The essential combination of the synchronously alternating transversally oriented electric and magnetic fields is the essence of this invention, and this combination may be provided by means other than those described in the preferred embodiment and still lie Within the scope of this invention.

What I claim is:

1. The method for changing the distribution of ions in a solution of an electrolyte which comprises subjecting said solution to an alternating magnetic field, concomitantly subjecting said solution to an alternating electric field applied in a direction substantially transverse to and intersecting said magnetic field, and synchronizing the alternations of said fields to cause their directions relative to one another to maintain a substantially constant relationship, and recovering a portion of said solution having a changed concentration of ions.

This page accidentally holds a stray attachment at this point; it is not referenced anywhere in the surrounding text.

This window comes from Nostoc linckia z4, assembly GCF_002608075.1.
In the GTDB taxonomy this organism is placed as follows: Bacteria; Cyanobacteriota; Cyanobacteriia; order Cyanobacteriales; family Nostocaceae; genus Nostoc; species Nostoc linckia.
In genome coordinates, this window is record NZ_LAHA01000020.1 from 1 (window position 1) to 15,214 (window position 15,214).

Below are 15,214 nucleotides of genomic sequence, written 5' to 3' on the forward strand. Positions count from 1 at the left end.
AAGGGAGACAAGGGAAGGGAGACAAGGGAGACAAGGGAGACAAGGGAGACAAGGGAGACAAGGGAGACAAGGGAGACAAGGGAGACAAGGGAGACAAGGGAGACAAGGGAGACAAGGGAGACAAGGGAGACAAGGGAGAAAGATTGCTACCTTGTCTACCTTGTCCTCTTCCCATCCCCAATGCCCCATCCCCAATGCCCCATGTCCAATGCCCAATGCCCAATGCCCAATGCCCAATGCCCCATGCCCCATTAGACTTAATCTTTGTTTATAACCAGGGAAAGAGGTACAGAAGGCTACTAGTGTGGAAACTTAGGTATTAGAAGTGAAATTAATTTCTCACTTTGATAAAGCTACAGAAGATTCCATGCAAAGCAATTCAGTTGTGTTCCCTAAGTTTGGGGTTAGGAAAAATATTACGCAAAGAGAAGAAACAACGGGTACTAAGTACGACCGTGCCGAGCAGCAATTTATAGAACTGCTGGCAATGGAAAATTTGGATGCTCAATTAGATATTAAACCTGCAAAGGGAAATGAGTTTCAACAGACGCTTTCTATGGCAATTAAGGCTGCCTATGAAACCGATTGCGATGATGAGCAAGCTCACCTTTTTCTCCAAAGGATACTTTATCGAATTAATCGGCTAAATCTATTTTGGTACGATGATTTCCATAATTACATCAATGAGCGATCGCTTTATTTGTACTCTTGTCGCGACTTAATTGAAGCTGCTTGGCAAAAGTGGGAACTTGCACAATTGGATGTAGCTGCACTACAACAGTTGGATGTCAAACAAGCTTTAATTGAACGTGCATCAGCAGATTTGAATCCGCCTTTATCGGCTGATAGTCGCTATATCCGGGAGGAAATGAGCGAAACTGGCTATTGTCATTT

2. In a process for changing the distribution of ions in a solution of an electrolyte, the steps of passing a magnetic field through said solution, passing an electric field through said solution in a direction substantially transverse to and intersecting said magnetic field, alternating the direction of magnetic flux in said magnetic field, alternating the polarity of said electric field in step with the alternations 1n the direction of said magnetic flux, and

recovering a portion of said solution containing a changed concentration of electrolyte.

3. The method for changing the distribution of ions in a solution of an electrolyte which comprises flowing an input stream of said solution through the locus of the intersection of a magnetic field and an electric field substantially transversally oriented with respect to said magnet-ic field, alternating the polarity of said magnetic field, synchronously alternating the polarity of said electric field, and recovering an effluent stream having a changed distribution of ions.

4. The method of claim 3 wherein the solution of electrolyte is sea Water.